The Apostle Paul acknowledges these dual callings in his letter to the Philippian Christians. He writes:
“21 For to me to live is Christ, and to die is gain. 22 If I am to live in the flesh, that means fruitful labor for me. Yet which I shall choose I cannot tell. 23 I am hard pressed between the two. My desire is to depart and be with Christ, for that is far better. 24 But to remain in the flesh is more necessary on your account. 25 Convinced of this, I know that I will remain and continue with you all, for your progress and joy in the faith, 26 so that in me you may have ample cause to glory in Christ Jesus, because of my coming to you again.”

Paul, like Peter, was ready to jump into the water and swim to Christ. But Christ still had work for him to do. And he sent him back to his nets to do it. And when he did, Paul gladly and willingly returned to the work that Jesus had given him.

The fourth thing we see is that we are to long for communion with Jesus, but also apply ourselves to the commission he has given us in this world.

Fifth Photo Pair: Differences & Dependence

The next thing we see in our text is about the kind of people the Lord has brought together for this work in the world. Our text reminds us how different they can often be from one another. And the snapshots we get here (and throughout John’s gospel) remind us of those differences, along with the fact that in Christ, we are to act as a united Body.

John (who identifies himself here as “the disciple whom Jesus loved”) is the reflective and thoughtful one in our text – he’s the one who sees what others don’t see. But Peter is the doer – he’s the one who does what others don’t do.

And so it is John who realizes, after the amazing catch, that the man on the shore is Jesus. But it’s Peter who jumps into the water after him. John is characterized by quick insight while Peter is characterized by quick action. [Carson, 671]

And that contrast comes up several times in John’s gospel. It comes up in chapter thirteen when John is just spending time with Jesus, but Peter wants him to press Jesus with more questions. [13:23-24] It comes up when Jesus is arrested and Peter attacks with the sword while John returns later simply to witness what is happening [18:10, 19:26-27]. It happens even at the empty tomb, as John arrives and reflects at the door, while Peter barges in right away. [20:3-8]

And if you know anything about human nature, it’s hard not to think that these two must have gotten on each other’s nerves. It’s hard not to imagine John rolling his eyes when Peter did something rash, or Peter letting out a loud sigh when John hesitated and thought for longer than seemed necessary to him. That’s what we’re often like with people different from us, isn’t it?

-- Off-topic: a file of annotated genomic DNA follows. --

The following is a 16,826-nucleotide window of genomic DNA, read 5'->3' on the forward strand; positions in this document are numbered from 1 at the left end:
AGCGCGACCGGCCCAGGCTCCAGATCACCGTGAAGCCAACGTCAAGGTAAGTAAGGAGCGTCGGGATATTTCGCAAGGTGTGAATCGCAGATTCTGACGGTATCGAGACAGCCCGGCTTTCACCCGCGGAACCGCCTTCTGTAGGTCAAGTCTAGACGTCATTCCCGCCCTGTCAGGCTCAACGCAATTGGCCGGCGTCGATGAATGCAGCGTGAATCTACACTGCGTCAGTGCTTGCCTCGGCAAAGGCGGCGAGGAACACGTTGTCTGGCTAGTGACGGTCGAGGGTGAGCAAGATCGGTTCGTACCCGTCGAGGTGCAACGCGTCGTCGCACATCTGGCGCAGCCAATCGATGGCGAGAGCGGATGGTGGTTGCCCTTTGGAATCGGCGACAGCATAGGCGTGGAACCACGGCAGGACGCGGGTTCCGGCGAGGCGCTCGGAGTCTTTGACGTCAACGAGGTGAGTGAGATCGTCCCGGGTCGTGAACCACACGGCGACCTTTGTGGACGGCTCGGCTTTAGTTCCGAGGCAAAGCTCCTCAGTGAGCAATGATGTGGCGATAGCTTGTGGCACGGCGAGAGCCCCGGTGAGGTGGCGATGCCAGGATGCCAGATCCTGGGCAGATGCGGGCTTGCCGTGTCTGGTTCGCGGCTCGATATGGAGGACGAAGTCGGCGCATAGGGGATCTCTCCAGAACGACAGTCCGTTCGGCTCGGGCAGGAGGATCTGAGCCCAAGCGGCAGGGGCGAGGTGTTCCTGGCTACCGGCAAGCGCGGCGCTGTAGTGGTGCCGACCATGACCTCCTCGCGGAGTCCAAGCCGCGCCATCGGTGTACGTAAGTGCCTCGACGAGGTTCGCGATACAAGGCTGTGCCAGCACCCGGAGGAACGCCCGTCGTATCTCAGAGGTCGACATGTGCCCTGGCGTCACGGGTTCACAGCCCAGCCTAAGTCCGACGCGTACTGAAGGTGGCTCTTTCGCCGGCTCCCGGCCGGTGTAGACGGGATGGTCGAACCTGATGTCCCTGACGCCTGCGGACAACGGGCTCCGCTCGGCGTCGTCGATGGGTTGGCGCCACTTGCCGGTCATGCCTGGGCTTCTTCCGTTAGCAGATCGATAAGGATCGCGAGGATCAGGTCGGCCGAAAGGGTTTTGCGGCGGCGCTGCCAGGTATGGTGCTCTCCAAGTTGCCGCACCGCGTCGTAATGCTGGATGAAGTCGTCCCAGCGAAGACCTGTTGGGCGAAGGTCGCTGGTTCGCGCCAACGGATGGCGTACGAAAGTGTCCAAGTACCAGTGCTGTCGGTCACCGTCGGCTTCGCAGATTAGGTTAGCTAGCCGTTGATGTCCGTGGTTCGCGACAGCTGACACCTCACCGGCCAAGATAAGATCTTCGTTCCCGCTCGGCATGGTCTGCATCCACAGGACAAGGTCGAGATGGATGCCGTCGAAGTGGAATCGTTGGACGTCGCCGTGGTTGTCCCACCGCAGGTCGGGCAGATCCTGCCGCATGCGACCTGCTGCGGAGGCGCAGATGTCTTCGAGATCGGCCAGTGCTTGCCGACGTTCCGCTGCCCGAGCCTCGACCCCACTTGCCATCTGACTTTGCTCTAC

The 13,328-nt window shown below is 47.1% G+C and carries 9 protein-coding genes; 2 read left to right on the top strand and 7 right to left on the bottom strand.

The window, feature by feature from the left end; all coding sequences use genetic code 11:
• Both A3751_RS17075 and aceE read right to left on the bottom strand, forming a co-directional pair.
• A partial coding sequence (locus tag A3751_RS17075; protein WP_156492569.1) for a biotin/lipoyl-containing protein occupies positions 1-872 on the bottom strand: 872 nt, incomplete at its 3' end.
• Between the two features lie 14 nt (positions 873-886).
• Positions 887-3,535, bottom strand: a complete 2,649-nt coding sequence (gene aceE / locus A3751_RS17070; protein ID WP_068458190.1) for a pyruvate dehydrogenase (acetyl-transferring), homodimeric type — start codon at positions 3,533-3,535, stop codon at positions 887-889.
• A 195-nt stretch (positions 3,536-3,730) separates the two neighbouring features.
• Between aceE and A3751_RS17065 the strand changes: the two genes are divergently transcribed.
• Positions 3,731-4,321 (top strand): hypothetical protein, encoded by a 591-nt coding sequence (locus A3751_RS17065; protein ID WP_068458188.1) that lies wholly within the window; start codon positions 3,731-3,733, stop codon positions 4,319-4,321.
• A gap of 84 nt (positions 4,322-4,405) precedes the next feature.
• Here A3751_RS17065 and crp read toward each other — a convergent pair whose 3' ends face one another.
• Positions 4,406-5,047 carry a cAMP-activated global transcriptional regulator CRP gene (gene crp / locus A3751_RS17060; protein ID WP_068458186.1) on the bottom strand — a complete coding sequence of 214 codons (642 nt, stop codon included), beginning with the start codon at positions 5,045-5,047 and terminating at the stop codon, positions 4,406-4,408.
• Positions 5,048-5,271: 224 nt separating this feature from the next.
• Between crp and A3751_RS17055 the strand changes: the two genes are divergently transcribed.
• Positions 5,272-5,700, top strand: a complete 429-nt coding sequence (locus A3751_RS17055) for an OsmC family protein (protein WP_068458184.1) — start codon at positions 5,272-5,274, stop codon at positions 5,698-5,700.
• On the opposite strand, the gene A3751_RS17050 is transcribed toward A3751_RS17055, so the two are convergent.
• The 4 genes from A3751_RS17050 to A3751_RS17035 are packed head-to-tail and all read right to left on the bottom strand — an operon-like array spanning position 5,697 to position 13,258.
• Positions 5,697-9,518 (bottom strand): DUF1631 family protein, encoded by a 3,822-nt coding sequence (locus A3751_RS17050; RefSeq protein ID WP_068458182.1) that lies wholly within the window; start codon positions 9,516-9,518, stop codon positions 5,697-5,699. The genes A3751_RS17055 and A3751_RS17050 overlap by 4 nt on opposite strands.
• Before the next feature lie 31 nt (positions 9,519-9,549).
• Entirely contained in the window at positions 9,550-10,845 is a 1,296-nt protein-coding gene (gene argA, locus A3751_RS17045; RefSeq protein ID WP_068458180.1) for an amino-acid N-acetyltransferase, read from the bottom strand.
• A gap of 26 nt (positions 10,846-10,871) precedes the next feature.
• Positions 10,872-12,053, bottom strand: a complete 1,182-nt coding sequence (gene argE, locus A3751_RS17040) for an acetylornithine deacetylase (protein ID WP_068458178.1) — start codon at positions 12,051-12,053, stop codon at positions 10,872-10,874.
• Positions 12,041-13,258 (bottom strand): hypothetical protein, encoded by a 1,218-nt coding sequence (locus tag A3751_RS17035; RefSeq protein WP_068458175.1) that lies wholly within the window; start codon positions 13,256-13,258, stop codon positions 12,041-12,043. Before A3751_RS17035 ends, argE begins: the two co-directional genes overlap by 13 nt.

And yet, within the Body of Christ, we are reminded that we are not just different from one another, but that for the mission Christ has given to us, we are dependent on one another.

After all, without John’s insight as to who was on the shore, Peter could not have jumped in and swam to him in verse seven. And without Peter’s quick action and strength in verse eleven, they could not have finished the task that Jesus gave them in verse ten.

And so with us. God has called us together as a diverse body because we depend on the different gifts he’s given each of us. It is through those different gifts that he intends to equip us for the mission he has given us in this world. For he commissioned us not just as individuals, but as a unified body.

That’s the fifth thing we see.

Sixth Photo Pair: Unnecessary & Central

The sixth pair of snapshots we see in our text is that when it comes to the mission of God, we, as the people of God, are both unnecessary and central.

Let me explain what I mean by that.

The work we have seen in our text this morning is all about fishing. Jesus is helping the disciples to catch fish – a great picture of the ministry he has called them to of catching men and women for the kingdom of God.

But when they arrive on shore in verse nine, they see that Jesus already had fish. In fact he already had fish and bread cooking over the fire he had made.

That fact is an important reminder that Jesus was not dependent on them. He didn’t need them. He could catch fish just fine on his own. He already had.

And yet he still wanted their fish. He tells them to bring them to him in verse ten. And when they go to get the fish for him, they are reminded again in verse eleven that the number of fish Jesus has caught through them is far greater than the number of fish he has gathered without them. [Wright, 159-160]

And all of this reflects important truths about the Church’s evangelistic mission. God doesn’t need us in order to reach the world. He doesn’t need us in order to gather in his people. And yet he wants to use us. And he wants to use us in a way that is not just supplemental, but that is central. He wants the overwhelming majority of the people who come to know him, to come to him not through his independent actions reaching out to them, but through the ministry of his followers.

And so, in grace he says to us: “Truly, truly, I say to you, whoever believes in me will also do the works that I do; and greater works than these will he do.” [John 14:12]